From land acquisition to materials purchasing and equipment use, there are countless moving pieces involved in construction. If something unexpected occurs — like a severe weather event or shipping delays for countertops — a project can fall behind schedule and lose money. This is why risk management is so vital; it gives teams the power to bounce back quickly.
There are multiple ways to minimize risk in your organization, including improved resource utilization and better project planning. The right tools, like takeoff software, wearable technology, and automated systems, can give your team the resources it needs to overcome almost any obstacle.
Here are 12 different ways to reduce risk within your organization so more projects get completed on time.
A risk assessment details any potential threat to your project. These risks can range from weather problems that cause delays to safety issues related to the materials you use — like electrical wiring.
Risk assessments don’t need to be complex. You can pull from past data and run through a checklist of potential issues to look out for before each project starts.
Your goal isn’t just to identify the risk. You also need to mitigate it. Make sure you have a plan to avoid, transfer, or reduce the risk of facing any problems with the project. This way, if a crisis arises, you will be ready to respond.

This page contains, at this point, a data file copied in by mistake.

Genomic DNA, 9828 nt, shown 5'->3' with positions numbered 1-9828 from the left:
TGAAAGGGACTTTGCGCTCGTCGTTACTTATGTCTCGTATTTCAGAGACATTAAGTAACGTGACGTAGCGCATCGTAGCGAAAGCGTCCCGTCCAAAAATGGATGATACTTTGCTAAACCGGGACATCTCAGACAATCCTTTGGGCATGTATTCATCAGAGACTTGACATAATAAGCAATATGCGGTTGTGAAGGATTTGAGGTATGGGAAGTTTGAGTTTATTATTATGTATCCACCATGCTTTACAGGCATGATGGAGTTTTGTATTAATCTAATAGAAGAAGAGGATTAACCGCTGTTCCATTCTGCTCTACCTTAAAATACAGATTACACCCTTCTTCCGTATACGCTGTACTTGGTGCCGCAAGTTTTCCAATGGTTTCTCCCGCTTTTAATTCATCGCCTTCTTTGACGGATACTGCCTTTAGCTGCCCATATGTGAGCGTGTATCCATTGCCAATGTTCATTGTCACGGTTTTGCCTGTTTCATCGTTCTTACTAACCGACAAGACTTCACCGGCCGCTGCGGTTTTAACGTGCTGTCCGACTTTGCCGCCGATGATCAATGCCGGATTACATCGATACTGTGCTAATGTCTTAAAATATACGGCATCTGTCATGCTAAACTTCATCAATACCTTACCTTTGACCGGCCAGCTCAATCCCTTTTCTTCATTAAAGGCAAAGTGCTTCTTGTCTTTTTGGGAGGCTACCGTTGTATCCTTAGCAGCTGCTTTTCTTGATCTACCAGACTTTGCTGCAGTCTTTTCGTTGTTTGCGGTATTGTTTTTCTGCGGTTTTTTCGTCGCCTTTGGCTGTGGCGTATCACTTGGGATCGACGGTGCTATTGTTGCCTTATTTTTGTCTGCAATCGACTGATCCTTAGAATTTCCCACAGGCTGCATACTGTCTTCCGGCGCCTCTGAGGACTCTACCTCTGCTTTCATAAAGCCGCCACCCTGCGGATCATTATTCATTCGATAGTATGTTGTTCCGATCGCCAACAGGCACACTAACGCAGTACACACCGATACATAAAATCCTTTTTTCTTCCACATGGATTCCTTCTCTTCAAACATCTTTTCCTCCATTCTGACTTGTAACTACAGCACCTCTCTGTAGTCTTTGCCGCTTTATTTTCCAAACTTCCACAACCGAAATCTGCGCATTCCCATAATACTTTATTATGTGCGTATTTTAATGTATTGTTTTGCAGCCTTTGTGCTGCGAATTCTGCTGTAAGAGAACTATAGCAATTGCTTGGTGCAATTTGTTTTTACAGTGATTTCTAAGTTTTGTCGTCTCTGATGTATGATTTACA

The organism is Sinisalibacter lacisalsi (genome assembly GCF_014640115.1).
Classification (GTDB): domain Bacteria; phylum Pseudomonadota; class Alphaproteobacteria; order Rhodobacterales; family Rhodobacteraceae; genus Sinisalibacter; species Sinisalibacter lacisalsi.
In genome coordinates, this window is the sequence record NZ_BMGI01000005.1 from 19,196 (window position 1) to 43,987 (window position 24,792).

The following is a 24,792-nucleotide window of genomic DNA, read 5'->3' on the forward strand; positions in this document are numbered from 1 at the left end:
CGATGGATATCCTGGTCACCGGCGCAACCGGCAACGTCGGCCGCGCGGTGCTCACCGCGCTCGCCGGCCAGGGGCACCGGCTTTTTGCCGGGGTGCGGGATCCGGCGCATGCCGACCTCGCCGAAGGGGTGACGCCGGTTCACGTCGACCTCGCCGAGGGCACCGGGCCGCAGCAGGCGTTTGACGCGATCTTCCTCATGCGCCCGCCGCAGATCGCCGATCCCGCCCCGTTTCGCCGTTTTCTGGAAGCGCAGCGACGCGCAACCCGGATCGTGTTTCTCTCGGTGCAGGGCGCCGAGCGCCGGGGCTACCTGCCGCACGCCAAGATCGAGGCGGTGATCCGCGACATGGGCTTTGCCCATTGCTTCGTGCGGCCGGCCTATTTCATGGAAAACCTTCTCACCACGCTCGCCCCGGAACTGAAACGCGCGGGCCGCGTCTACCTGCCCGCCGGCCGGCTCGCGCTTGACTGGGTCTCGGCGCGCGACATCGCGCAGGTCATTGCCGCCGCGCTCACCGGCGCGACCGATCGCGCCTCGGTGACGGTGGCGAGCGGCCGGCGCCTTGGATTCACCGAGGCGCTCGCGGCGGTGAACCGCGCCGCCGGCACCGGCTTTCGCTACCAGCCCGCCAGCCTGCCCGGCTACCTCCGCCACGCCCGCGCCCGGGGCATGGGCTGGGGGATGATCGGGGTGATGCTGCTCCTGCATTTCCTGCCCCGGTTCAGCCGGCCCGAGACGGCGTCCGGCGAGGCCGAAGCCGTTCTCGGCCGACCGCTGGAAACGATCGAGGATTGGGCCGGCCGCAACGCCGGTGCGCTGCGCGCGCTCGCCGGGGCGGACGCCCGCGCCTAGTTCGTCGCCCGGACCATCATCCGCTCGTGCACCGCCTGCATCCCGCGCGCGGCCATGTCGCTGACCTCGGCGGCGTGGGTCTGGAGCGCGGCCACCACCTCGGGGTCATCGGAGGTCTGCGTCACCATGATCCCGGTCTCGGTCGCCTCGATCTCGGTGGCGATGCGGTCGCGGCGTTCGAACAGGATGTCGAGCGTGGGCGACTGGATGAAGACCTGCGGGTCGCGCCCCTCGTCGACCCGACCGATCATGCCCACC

Wearable technology is one of the most exciting safety trends on construction job sites. Sensors on equipment can better prevent accidents by providing alerts when objects and people are nearby. Smartwatches can detect falls, alert workers to the need to drink water, and enable hands-free communication. There are even smart hard hats that have multiple safety features built-in.
Consider whether your business can utilize any of these tools and how they can reduce your risk of accidents — eventually lowering your equipment repair and workers’ compensation costs.
Multiple tasks can be automated in construction. Robots can take care of someone of the most labor-intensive and dangerous tasks, reducing the risk of injury for human workers. Automated technology can also increase efficiency.
For example, automated excavators and skid steers can easily move terrain and prepare a job site for a concrete foundation. Digitized concrete pours can prevent wasted materials as the cement won't dry before it is used.
When you talk about risk in construction, most people immediately think about injured workers or damaged equipment and materials. However, construction companies are also at risk of cyber threats. Your data contains everything from the employment information of workers and contractors — including Social Security numbers — to the financial accounts of your company.
A major part of any company’s risk management is protecting its data through effective, cloud-based storage.
Detailed project management provides clarity to organizations. It allows you to see what tasks need to be completed and any potential roadblocks that could prevent upcoming work. This tracking can also prevent downtime. If you know what tasks are coming down the pipeline, you can start gathering materials and scheduling workers for improved workflow.
Evaluate how you currently track tasks and map out projects. It’s in your best interest to update your processes to make them more modern, detailed, and effective. Plus, once you get a system in place, you can simply replicate similar jobs and adjust them for your current work, making task tracking a fast and easy part of project planning.
Building Information Modeling (BIM) brings in different stakeholders to map out the lifecycle of the construction project. Instead of one person mapping out an entire plan, multiple parties share their insight into when and how they will get their part of the job done.